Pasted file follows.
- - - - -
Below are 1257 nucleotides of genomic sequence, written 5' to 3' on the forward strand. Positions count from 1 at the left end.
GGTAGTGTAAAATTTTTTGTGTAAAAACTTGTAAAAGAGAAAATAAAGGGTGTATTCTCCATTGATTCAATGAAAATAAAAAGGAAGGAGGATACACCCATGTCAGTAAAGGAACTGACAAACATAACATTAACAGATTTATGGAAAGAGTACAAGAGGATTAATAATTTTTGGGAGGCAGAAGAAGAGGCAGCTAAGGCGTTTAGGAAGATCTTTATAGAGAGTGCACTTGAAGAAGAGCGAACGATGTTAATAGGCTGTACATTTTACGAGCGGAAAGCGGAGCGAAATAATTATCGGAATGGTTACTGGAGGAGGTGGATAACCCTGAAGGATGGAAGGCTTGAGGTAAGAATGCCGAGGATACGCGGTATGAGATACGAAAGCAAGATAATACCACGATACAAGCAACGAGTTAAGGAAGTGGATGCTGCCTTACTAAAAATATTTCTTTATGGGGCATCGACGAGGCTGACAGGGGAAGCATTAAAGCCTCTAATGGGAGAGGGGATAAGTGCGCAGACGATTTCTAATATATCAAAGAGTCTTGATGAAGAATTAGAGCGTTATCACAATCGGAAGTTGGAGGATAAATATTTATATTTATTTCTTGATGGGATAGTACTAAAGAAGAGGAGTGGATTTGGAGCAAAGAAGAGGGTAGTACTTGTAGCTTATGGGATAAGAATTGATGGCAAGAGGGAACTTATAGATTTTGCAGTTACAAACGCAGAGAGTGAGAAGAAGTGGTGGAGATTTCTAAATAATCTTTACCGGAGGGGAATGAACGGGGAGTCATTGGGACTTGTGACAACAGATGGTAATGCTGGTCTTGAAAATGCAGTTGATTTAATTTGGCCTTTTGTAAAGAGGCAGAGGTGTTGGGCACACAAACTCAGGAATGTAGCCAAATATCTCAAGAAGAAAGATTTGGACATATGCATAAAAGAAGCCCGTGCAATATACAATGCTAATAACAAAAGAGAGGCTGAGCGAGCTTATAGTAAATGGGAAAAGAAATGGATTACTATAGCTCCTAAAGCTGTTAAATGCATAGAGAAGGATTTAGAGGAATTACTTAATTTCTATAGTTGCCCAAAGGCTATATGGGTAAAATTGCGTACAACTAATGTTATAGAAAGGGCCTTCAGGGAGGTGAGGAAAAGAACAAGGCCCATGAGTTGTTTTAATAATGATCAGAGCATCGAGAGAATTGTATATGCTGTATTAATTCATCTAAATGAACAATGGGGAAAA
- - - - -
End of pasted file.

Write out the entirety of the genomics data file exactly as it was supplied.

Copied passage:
Below are 1257 nucleotides of genomic sequence, written 5' to 3' on the forward strand. Positions count from 1 at the left end.
GGTAGTGTAAAATTTTTTGTGTAAAAACTTGTAAAAGAGAAAATAAAGGGTGTATTCTCCATTGATTCAATGAAAATAAAAAGGAAGGAGGATACACCCATGTCAGTAAAGGAACTGACAAACATAACATTAACAGATTTATGGAAAGAGTACAAGAGGATTAATAATTTTTGGGAGGCAGAAGAAGAGGCAGCTAAGGCGTTTAGGAAGATCTTTATAGAGAGTGCACTTGAAGAAGAGCGAACGATGTTAATAGGCTGTACATTTTACGAGCGGAAAGCGGAGCGAAATAATTATCGGAATGGTTACTGGAGGAGGTGGATAACCCTGAAGGATGGAAGGCTTGAGGTAAGAATGCCGAGGATACGCGGTATGAGATACGAAAGCAAGATAATACCACGATACAAGCAACGAGTTAAGGAAGTGGATGCTGCCTTACTAAAAATATTTCTTTATGGGGCATCGACGAGGCTGACAGGGGAAGCATTAAAGCCTCTAATGGGAGAGGGGATAAGTGCGCAGACGATTTCTAATATATCAAAGAGTCTTGATGAAGAATTAGAGCGTTATCACAATCGGAAGTTGGAGGATAAATATTTATATTTATTTCTTGATGGGATAGTACTAAAGAAGAGGAGTGGATTTGGAGCAAAGAAGAGGGTAGTACTTGTAGCTTATGGGATAAGAATTGATGGCAAGAGGGAACTTATAGATTTTGCAGTTACAAACGCAGAGAGTGAGAAGAAGTGGTGGAGATTTCTAAATAATCTTTACCGGAGGGGAATGAACGGGGAGTCATTGGGACTTGTGACAACAGATGGTAATGCTGGTCTTGAAAATGCAGTTGATTTAATTTGGCCTTTTGTAAAGAGGCAGAGGTGTTGGGCACACAAACTCAGGAATGTAGCCAAATATCTCAAGAAGAAAGATTTGGACATATGCATAAAAGAAGCCCGTGCAATATACAATGCTAATAACAAAAGAGAGGCTGAGCGAGCTTATAGTAAATGGGAAAAGAAATGGATTACTATAGCTCCTAAAGCTGTTAAATGCATAGAGAAGGATTTAGAGGAATTACTTAATTTCTATAGTTGCCCAAAGGCTATATGGGTAAAATTGCGTACAACTAATGTTATAGAAAGGGCCTTCAGGGAGGTGAGGAAAAGAACAAGGCCCATGAGTTGTTTTAATAATGATCAGAGCATCGAGAGAATTGTATATGCTGTATTAATTCATCTAAATGAACAATGGGGAAAA